Nobel laureate warns of climate change ‘inertia’
Nobel Peace Prize winner Rajendra Pachauri warned in an interview with Emerging Markets that economic malaise threatened to undermine efforts to combat climate change
Moves to tackle climate change have run into public inertia in the face of economic uncertainty, mounting debts and the ongoing eurozone crisis, according to the 2007 Nobel Peace Prize winner Rajendra Pachauri.
Fear over the loss of jobs and pensions on an individual level have created a sense of weariness among many people when it comes to the pressing issue of tackling climate change, he told Emerging Markets in an exclusive interview.
People are preoccupied with other problems, said Pachauri, who chairs the Intergovernmental Panel on Climate Change and heads TERI, an Indian research and policy institute.
There is inertia within the entire system, and we are seeing that inertia at work. Over the past few years people become more focused on other things, leading to a shift in motivation.
One sign of this apathy on a governmental level is the so-called Green Climate Fund, a financing initiative floated at the Copenhagen Summit in 2009. The GCF was created as a conduit to channel up to $100 billion a year into environmental projects in emerging markets by the 2020.
Pachauri said the project had not moved on much since then, noting that no concrete commitments have been made on [GCF so far]. I feel it will take some time before it really becomes something of major significance.
That lack of progress allied other political issues around the world such as a transition year in China and a looming presidential election in the United States, has put climate change on the back burner.
Pachauri said he was sanguine about the slowdown in public and governmental interest. Even though the Asian Development Bank (ADB) has warned that almost 7% of GDP could be shaved off the economies of Thailand, Indonesia, Vietnam and the Philippines by the end of the century, he believes that ultimately humankind will come to its senses in time.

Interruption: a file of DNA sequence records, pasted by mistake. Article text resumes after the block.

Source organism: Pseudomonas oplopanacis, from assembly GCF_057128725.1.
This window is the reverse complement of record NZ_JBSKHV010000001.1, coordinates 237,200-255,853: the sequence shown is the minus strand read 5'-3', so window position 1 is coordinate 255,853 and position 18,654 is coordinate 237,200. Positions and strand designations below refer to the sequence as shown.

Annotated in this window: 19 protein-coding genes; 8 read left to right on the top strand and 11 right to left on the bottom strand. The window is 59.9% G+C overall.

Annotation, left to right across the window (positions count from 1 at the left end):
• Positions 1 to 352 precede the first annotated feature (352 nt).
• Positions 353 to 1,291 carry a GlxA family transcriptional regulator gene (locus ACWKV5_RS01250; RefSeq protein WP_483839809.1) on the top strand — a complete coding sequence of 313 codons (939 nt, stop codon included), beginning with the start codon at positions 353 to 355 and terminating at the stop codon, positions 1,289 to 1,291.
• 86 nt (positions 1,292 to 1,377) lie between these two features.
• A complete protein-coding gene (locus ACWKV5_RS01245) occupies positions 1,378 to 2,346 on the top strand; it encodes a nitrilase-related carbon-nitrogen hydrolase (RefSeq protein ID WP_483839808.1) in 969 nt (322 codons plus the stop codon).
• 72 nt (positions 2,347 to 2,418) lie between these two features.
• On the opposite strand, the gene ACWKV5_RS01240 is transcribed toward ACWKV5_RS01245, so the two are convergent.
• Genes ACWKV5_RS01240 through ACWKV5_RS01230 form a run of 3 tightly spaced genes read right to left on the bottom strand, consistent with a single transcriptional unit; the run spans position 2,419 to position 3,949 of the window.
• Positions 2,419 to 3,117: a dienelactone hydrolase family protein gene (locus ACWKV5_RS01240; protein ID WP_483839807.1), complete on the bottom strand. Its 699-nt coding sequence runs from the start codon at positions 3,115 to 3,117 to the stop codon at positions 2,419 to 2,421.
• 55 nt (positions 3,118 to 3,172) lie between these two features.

I dont think the [current inertia] represents a permanent shift in terms of how societies deal with climate change. Once the reality of climate change starts to sink in and spread, communities and societies will start to act.
He said multilaterals were helping member states stem or adapt to climate change, but added: You have to understand the limitation of banks like the ADB in terms of how much action they can take.
The ADB has a role no doubt but I dont see that supplanting the role of local governments. Theres no dearth of wealth in Mumbai, but theres something lacking there in terms of infrastructure, and not action is being taken in terms of these issues.
He said there was still a significant role for the ADB, notably in coming to the help of poorer Asian countries. Poor regions in Asia clearly lack the ability to take care of themselves, he said highlighting Nepal, which suffers from pollution to ecology and the bursting of glacial dams, problems that are being exacerbated by global warming.
Pachauri also said that Asia, along with sub-Saharan Africa and parts of North America and southern Europe, was on the front line of climate change. He pointed to the mega-deltas most affected by the threat of rising sea levels and the more erratic path of tropical storms and cyclones, highlighting low-lying cities like Shanghai, Kolkata in India, and the Bangladesh capital of Dhaka.